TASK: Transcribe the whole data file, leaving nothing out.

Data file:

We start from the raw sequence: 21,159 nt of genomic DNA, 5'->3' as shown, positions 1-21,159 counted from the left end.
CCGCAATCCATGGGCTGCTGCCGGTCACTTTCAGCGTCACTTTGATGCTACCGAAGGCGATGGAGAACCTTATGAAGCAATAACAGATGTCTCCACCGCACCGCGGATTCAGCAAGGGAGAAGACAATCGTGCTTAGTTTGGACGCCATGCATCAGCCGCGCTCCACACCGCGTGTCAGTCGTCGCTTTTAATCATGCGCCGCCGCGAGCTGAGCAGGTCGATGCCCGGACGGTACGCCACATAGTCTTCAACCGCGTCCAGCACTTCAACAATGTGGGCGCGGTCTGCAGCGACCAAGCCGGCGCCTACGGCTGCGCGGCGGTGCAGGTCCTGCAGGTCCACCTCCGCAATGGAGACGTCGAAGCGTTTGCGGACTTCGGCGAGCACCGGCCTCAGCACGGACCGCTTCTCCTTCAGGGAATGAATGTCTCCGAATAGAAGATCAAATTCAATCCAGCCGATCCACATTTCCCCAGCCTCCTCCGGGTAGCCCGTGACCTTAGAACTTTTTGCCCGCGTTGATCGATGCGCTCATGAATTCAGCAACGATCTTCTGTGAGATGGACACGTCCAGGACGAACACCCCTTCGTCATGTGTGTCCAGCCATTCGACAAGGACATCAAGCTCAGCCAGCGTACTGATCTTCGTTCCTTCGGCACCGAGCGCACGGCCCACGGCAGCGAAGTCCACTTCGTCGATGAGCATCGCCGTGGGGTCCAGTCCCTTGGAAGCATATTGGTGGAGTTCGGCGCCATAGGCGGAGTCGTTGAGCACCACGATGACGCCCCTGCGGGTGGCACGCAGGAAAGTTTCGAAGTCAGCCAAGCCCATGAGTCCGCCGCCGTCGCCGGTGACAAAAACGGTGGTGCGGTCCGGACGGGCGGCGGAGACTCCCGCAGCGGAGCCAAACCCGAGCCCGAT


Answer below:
We start from the raw sequence: 21,159 nt of genomic DNA, 5'->3' as shown, positions 1-21,159 counted from the left end.
CCGCAATCCATGGGCTGCTGCCGGTCACTTTCAGCGTCACTTTGATGCTACCGAAGGCGATGGAGAACCTTATGAAGCAATAACAGATGTCTCCACCGCACCGCGGATTCAGCAAGGGAGAAGACAATCGTGCTTAGTTTGGACGCCATGCATCAGCCGCGCTCCACACCGCGTGTCAGTCGTCGCTTTTAATCATGCGCCGCCGCGAGCTGAGCAGGTCGATGCCCGGACGGTACGCCACATAGTCTTCAACCGCGTCCAGCACTTCAACAATGTGGGCGCGGTCTGCAGCGACCAAGCCGGCGCCTACGGCTGCGCGGCGGTGCAGGTCCTGCAGGTCCACCTCCGCAATGGAGACGTCGAAGCGTTTGCGGACTTCGGCGAGCACCGGCCTCAGCACGGACCGCTTCTCCTTCAGGGAATGAATGTCTCCGAATAGAAGATCAAATTCAATCCAGCCGATCCACATTTCCCCAGCCTCCTCCGGGTAGCCCGTGACCTTAGAACTTTTTGCCCGCGTTGATCGATGCGCTCATGAATTCAGCAACGATCTTCTGTGAGATGGACACGTCCAGGACGAACACCCCTTCGTCATGTGTGTCCAGCCATTCGACAAGGACATCAAGCTCAGCCAGCGTACTGATCTTCGTTCCTTCGGCACCGAGCGCACGGCCCACGGCAGCGAAGTCCACTTCGTCGATGAGCATCGCCGTGGGGTCCAGTCCCTTGGAAGCATATTGGTGGAGTTCGGCGCCATAGGCGGAGTCGTTGAGCACCACGATGACGCCCCTGCGGGTGGCACGCAGGAAAGTTTCGAAGTCAGCCAAGCCCATGAGTCCGCCGCCGTCGCCGGTGACAAAAACGGTGGTGCGGTCCGGACGGGCGGCGGAGACTCCCGCAGCGGAGCCAAACCCGAGCCCGAT